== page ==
In this series, we take a fast and fun look at Game of Thrones characters and what traditional archetypes they fall into.
What is an archetype? In fantasy and myth, certain types of characters constantly reappear: stalwart Heroes, odd Mentors offering talismans, Threshold Guardians and their tests, dangerous Shapeshifters, otherworldly Shadows, dark Villains, sly Tricksters, and more. As you scan the above list, you can probably drop some Game of Thrones characters into one category or another, or even into multiple categories.
This series examines how Game of Thrones characters fit into the archetypal frameworks developed by mythologist Joseph Campbell (The Hero with a Thousand Faces) and the more modern version by Christopher Vogler (The Writer’s Journey). Both Campbell and Vogler employ the works of psychiatrist Carl G. Jung, who, along with many other academics, suggested that the archetypes of myth and legend sprang from a human collective unconscious, since they appear in so many different cultures separated by space and time.
In describing these common character types, symbols and relationships, the Swiss psychologist Carl G. Jung employed the term ‘archetypes,’ meaning ancient terms of personality that are the shared heritage of the human race. —Christopher Vogler.
Campbell argues that human beings are biologically hardwired to understand the symbolism and expression of character archetypes. Otherwise, we would be incapable of participating in the shared human experience of storytelling.
Summoned or not, the God will come. —motto over the door of Carl G. Jung’s house
As we segue into Game of Thrones characters, it is important to remember that archetype is not a straightjacketed category but rather a flexible function of storytelling. Any individual character can (and usually does) express various archetypal traits or even moves from one category to another as the story unfolds.
So let’s tackle our Hero, Jon Snow. The word ‘hero’ is derived from the Greek word hērōs, which means something along the lines of ‘warrior’ and ‘defender.’ A hero is someone who is ready to sacrifice to protect the greater good. In fact, the Hero must sacrifice in order to transform himself and the world he is attempting to save, for “the mythological hero is the champion not of things become but of things becoming.” (Campbell)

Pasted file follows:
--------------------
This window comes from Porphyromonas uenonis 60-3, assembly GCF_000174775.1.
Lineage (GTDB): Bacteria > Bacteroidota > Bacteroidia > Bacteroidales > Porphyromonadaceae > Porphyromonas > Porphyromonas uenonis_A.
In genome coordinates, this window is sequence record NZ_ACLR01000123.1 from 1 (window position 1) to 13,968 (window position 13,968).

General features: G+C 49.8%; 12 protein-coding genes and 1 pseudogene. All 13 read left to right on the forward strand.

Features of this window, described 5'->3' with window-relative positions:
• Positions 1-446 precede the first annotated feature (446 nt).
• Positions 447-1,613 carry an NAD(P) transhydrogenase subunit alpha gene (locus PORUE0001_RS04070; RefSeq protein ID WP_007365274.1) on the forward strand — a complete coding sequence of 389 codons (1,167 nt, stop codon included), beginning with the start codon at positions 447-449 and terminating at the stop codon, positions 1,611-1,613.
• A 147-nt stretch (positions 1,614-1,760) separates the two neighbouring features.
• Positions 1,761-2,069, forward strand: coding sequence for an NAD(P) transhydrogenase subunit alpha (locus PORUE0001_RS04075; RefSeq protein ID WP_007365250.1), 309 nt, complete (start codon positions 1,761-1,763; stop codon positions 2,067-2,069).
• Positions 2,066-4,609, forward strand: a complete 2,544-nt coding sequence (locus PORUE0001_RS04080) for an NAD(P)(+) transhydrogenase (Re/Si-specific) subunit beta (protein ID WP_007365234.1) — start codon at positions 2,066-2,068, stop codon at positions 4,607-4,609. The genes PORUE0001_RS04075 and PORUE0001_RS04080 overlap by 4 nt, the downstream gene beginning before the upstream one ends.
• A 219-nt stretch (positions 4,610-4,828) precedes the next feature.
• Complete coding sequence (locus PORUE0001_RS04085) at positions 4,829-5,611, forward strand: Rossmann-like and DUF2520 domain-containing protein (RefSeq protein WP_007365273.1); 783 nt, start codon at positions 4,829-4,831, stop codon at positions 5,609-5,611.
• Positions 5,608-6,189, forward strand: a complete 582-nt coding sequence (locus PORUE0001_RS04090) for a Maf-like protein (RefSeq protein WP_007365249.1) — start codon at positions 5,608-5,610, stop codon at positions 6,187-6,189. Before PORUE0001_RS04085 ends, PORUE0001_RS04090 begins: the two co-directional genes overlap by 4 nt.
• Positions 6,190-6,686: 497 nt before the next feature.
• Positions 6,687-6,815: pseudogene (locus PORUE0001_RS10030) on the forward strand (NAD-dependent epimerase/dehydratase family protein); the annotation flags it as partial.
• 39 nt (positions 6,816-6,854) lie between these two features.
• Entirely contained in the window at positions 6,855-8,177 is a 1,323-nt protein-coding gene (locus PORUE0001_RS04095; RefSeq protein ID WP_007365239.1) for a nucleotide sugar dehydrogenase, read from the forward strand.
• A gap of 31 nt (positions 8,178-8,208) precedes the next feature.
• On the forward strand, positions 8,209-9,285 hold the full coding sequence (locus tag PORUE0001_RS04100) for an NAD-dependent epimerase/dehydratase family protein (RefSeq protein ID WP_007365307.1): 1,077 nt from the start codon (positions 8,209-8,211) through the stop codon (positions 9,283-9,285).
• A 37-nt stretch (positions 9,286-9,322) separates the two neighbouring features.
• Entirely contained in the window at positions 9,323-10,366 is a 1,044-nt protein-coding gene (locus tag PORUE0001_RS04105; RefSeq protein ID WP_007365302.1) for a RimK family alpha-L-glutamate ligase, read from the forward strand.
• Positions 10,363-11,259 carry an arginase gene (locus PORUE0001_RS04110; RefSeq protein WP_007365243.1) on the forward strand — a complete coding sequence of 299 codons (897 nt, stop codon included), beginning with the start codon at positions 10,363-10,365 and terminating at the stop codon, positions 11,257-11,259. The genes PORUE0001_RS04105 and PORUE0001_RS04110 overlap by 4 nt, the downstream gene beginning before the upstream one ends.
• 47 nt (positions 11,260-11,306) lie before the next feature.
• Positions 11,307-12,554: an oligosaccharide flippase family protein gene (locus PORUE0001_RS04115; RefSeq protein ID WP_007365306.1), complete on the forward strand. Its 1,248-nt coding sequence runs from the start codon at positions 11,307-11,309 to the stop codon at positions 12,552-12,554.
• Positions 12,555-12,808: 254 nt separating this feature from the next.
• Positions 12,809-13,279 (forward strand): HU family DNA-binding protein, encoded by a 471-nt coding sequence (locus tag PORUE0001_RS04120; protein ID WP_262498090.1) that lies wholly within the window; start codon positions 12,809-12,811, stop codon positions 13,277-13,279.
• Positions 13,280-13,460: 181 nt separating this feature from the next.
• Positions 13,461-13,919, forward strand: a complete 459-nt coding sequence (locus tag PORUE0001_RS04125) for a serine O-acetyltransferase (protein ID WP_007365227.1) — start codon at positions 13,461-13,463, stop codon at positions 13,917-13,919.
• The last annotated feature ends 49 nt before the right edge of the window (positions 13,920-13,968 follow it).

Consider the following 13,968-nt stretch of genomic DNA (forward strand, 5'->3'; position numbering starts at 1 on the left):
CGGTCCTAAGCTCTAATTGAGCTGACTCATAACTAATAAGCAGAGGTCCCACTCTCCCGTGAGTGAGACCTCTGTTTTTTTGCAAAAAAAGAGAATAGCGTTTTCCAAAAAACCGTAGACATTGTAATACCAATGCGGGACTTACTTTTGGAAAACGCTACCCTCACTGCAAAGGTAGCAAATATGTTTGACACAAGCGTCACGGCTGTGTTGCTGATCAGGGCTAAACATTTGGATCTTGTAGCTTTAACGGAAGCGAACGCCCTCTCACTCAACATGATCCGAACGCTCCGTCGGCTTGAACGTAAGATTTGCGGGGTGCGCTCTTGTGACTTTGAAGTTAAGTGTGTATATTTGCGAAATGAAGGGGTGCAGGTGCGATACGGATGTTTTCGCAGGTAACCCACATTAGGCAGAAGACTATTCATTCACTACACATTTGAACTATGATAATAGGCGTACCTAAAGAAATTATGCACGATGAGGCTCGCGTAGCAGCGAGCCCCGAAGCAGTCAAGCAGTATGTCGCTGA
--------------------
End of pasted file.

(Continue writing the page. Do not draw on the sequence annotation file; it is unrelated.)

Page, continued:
Jon Snow is perhaps the story’s most obviously traditional hero. Even his last name, a signifier of his bastardy, offers symbolic nods to whiteness and purity. He is an orphan, an unwanted son whose birth took place under vague circumstances, carried into a land of exile where his new mother (Catelyn Stark) refused to love him.
Snow’s true lineage is mysterious—whether he’s actually the product of Eddard’s Stark extramarital affair, as we’re told, is hotly debated—and the truth may now be buried with Ned. These inauspicious beginnings anchor Jon Snow in the traditional hero role presented by Campbell and Vogler, where the hero is “frequently unrecognized or disdained” (Campbell). He has counterparts in figures like Romulus, who was abandoned and suckled by wolves before founding Rome, and Luke Skywalker, the poor farm boy of uncertain parentage from Star Wars.
Now, let’s examine Jon through the lens of Vogler’s psychological and dramatic functions of the Hero.
Psychological Function of the Hero
The character of Jon Snow enters the story of Game of Thrones as a young man seeking his destiny. He is thoughtful and honorable, but also uncertain of himself and forever an outsider within his adopted family.
In psychological terms, the archetype of the hero represents what Freud called the ego—that part of the personality that separates itself from the mother, that considers itself distinct from the whole human race…the hero archetype represents the ego’s search for identity and wholeness. —Christopher Vogler
From the very beginning, Jon Snow seeks his own place and completeness. For him, a bastard son with no claim or title, that means becoming a member of the Night’s Watch. However, membership in the Night’s Watch does not complete Jon, as his aloofness and well-developed fighting skills set him apart from the others, and so his hero’s quest to find his place in the world must continue.
Dramatic Function of the Hero: Audience Identification
We all need somebody to root for in a story, especially in one as unpredictable and bloody as Game of Thrones, and Jon Snow serves (up until the end of Season 5, at least) as one of the show’s three main viewpoint characters (along with Tyrion Lannister and Daenerys Targaryen). As a hero, Jon has qualities, both good and bad, we can all identify in ourselves, and that allows us to see the world through his eyes. Let’s take a look at these qualities in more detail.
Dramatic Function of the Hero: Growth and Flaws